To some, Sam Bankman-Fried’s impending trial is one of the biggest stories in recent news, but to many New Yorkers, the name does not strike a chord.
The FTX founder, who has pleaded not guilty to charges including wire fraud and conspiracy, will go on trial next week in a New York City federal courtroom. The jury for the case will consist of 12 randomly selected New York State residents and two alternates. CoinDesk spoke with several pedestrians in Manhattan’s Financial District to understand what this group could look like.
Many of these random New Yorkers suggested that they would need a better understanding of the digital asset space and Bankman-Fried’s cryptocurrency empire to be confident in their judgment. A majority declined to be interviewed for this article and video, claiming that they were not familiar with the story, and some even expressed distaste for the topic.
One pedestrian, when asked if they were interested in crypto, replied back “no, nor do I have any interest in anyone involved in it.”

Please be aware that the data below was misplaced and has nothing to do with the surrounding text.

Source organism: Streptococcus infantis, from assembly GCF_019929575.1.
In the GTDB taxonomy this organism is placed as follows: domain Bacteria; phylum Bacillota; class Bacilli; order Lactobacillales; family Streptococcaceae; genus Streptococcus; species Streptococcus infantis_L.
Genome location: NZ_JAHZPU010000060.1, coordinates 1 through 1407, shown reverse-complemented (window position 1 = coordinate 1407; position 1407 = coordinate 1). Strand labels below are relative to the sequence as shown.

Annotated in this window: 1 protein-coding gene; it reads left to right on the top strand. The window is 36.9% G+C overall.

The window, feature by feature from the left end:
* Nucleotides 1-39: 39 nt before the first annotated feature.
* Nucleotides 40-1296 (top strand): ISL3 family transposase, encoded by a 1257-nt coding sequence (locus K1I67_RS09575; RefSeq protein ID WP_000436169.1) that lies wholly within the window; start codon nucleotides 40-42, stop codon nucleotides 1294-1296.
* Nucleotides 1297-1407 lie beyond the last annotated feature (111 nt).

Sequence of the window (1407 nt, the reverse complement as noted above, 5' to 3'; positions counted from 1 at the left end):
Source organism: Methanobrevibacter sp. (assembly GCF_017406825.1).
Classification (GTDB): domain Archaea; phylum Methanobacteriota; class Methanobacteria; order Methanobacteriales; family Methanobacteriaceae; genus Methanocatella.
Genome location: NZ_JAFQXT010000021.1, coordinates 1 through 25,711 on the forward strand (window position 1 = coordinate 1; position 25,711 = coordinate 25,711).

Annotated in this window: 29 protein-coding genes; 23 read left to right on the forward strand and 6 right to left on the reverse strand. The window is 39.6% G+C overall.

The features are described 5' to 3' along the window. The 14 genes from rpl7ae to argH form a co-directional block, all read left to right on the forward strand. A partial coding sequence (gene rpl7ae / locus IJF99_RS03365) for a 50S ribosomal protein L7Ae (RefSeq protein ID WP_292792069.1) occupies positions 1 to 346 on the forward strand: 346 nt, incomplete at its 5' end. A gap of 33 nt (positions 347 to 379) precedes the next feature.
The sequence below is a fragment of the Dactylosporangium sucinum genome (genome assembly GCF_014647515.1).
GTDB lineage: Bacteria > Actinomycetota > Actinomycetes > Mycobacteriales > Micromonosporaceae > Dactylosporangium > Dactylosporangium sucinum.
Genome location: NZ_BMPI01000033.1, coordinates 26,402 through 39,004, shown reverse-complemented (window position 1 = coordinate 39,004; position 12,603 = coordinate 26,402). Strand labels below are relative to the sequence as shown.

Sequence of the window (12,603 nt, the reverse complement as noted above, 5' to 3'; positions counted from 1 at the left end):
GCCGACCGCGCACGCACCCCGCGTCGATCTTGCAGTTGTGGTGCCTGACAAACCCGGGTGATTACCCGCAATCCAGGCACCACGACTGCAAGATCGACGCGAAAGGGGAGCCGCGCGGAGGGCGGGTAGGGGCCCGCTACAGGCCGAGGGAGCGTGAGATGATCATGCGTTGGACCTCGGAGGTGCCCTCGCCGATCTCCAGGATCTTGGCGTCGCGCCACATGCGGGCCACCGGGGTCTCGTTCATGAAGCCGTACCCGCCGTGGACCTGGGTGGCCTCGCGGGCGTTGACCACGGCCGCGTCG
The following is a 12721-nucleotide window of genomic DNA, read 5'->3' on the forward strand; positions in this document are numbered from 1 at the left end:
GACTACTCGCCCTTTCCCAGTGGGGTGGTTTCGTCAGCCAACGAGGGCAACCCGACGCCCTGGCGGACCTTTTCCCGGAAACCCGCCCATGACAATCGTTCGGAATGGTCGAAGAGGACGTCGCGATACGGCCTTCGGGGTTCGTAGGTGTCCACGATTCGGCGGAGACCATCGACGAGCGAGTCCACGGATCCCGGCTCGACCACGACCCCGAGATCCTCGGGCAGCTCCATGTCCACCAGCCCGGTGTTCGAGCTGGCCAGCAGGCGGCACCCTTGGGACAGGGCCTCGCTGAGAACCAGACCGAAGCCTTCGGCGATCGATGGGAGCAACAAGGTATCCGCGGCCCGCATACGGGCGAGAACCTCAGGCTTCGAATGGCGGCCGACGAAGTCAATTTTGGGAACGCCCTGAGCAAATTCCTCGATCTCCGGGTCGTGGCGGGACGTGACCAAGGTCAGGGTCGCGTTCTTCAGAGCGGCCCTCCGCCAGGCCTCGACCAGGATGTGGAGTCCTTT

Another person, Lucy Rafter – a law student originally from Ireland – admitted that she doesn’t know anything about crypto.
“It’s like a new fad,” she said. “I’d need to learn everything from scratch.”
On the other hand, Haseeb Khurram, a visitor from overseas who claimed to have “at least $7,000” stuck in the bankrupt exchange, has strong opinions about the upcoming trial.
“He should be guilty and he deserves what is coming for him,” he said.
An outlier from the interviewees was Jared Blikre, a seasoned reporter and anchor at Yahoo Finance.
The collapse of FTX reminded him of the MF Global bankruptcy in 2011, “but it’s about 10 times worse,” the finance veteran said. However, Blikre doubted that he would be selected for the jury given his expertise. “I know a little bit too much.”
Attorneys for the Department of Justice and Bankman-Fried’s defense filed their questions for possible jurors earlier this month, which they hope will gauge if those who could be selected are familiar with the case, the cryptocurrency industry or the “effective altruism” philosophy that Bankman-Fried championed.
Edited by Nikhilesh De.